Related to the opposition of God and Satan, is that of heaven and hell, and just like man Eden acts as a middle party, prone to shifts and changes. We first see hell, which is characterised by darkness (‘darkness visible’), fire (‘as one great furnace flamed’) and depth (‘bottomless perdition’). Heaven, in contrast is characterised by light, and Milton emphasises the absolute nature of this light through repetition, when he says ‘since God is light, and never but in unapproachèd light dwelt from eternity, dwelt then in thee, bright effluence of bright essence increate’. Eden is subject to a cycle of day and night, at first undisrupted, but after the fall suddenly subjected to eclipses and storms. However, it is Milton’s use of light and darkness with regard to heaven and hell that I find most interesting. Milton was completely blind by the time he wrote Paradise Lost and his use of visual imagery takes on a abstract and sublime character, which melds together the physical and metaphysical in a way that must necessarily transcend or be limited by the human imagination. Rather than shying away from these descriptions Milton is content to use oxymorons and paradoxes, such as ‘darkness visible’, or simply images that can’t be comprehended like ‘thou from the first wast present, and with mighty wings outspread Dove-like sat’st brooding on the vast abyss.’ This use of incomprehensible imagery emphasises the sense of the sublime and allows Milton to show that ‘the ways of God’ are far beyond our comprehension.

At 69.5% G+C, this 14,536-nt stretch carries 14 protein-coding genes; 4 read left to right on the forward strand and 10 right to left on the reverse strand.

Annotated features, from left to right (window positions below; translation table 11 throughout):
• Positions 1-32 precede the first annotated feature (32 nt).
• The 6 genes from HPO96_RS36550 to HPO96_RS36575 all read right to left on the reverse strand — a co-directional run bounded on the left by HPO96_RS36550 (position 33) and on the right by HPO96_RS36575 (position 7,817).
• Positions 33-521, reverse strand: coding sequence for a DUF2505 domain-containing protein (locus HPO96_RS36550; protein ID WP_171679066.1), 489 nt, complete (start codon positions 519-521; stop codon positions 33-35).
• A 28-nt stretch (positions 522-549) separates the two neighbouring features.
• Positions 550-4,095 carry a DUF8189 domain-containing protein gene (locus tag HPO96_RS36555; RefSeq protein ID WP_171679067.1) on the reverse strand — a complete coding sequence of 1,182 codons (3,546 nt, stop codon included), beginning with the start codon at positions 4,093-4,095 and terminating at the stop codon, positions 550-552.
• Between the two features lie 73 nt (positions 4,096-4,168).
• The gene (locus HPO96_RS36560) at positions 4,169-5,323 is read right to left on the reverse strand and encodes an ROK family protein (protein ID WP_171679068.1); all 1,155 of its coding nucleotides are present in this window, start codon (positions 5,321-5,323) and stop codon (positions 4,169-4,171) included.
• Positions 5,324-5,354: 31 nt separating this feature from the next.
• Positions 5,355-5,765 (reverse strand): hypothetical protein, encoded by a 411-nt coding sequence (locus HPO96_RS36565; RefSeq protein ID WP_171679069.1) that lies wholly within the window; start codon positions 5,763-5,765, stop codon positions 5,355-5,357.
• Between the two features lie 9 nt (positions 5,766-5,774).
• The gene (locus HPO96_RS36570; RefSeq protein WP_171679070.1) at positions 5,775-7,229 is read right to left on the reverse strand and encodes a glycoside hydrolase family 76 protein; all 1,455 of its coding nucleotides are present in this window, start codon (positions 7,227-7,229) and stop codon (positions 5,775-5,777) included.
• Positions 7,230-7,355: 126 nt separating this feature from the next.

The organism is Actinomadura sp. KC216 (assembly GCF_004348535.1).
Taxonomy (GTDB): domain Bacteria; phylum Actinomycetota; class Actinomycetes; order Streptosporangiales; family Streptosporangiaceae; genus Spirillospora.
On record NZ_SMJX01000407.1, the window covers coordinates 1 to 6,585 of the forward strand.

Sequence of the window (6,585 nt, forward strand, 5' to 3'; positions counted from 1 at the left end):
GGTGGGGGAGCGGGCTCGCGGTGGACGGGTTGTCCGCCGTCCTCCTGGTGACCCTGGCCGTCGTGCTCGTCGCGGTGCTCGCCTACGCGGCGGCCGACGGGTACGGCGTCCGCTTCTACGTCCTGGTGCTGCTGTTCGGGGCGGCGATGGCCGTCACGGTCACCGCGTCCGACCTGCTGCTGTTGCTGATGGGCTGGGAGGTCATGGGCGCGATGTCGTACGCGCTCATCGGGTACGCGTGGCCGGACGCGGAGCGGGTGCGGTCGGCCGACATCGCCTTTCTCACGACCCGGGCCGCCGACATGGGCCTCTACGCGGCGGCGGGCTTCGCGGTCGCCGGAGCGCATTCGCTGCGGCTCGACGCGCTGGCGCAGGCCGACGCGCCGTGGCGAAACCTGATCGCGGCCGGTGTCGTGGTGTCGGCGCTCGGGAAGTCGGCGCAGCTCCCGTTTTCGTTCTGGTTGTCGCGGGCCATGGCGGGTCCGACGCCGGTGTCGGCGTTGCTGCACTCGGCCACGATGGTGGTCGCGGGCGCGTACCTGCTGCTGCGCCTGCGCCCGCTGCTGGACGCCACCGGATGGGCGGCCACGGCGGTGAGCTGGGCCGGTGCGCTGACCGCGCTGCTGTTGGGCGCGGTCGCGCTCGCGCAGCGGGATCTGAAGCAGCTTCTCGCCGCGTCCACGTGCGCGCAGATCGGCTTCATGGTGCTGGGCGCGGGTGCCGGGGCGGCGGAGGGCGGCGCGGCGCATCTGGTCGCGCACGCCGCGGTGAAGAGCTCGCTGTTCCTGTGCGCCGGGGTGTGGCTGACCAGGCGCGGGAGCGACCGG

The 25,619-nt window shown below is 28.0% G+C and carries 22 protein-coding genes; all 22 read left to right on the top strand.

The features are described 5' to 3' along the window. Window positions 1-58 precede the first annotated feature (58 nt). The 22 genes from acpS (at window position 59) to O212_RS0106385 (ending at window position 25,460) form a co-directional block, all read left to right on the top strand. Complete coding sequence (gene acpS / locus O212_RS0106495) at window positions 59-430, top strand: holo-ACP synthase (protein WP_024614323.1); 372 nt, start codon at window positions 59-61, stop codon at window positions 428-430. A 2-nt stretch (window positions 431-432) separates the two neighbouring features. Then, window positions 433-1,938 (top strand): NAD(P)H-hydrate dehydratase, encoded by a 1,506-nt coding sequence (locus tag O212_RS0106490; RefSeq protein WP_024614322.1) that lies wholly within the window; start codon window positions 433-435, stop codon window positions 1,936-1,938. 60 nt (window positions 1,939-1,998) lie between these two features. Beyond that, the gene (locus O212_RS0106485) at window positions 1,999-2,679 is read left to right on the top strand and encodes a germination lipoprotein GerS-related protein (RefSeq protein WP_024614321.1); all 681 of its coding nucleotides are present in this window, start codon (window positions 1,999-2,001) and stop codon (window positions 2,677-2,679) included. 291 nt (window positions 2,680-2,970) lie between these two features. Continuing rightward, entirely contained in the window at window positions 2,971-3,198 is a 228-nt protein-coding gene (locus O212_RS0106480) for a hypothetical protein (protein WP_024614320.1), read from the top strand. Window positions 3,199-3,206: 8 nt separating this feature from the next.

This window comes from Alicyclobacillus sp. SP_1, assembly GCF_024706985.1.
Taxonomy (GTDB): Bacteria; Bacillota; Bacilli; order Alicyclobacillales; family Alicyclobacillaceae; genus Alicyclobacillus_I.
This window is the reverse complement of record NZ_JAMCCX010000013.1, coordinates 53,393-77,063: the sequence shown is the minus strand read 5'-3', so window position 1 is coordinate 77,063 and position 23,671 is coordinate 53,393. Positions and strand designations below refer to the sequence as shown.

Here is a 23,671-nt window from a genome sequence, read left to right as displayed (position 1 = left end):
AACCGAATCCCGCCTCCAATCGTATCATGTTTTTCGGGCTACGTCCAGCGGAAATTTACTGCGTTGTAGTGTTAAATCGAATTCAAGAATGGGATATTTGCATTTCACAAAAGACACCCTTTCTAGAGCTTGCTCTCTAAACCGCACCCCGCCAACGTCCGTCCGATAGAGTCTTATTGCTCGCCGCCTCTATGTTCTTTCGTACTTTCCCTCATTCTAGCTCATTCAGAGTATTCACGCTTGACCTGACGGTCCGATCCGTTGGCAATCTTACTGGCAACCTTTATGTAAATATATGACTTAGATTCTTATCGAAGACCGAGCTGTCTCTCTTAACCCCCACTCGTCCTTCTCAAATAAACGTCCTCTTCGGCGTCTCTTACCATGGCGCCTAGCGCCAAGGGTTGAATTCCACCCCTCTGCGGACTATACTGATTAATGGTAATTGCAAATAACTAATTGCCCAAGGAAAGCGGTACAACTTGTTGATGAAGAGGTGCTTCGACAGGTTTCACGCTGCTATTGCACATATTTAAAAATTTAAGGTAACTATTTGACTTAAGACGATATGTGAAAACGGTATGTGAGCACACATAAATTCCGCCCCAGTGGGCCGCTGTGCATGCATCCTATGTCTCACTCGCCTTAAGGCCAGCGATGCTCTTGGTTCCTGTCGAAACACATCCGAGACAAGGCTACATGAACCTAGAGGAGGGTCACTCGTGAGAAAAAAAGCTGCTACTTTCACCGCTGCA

[i] John Milton, Paradise Lost, Oxford, 2008; Book I, 26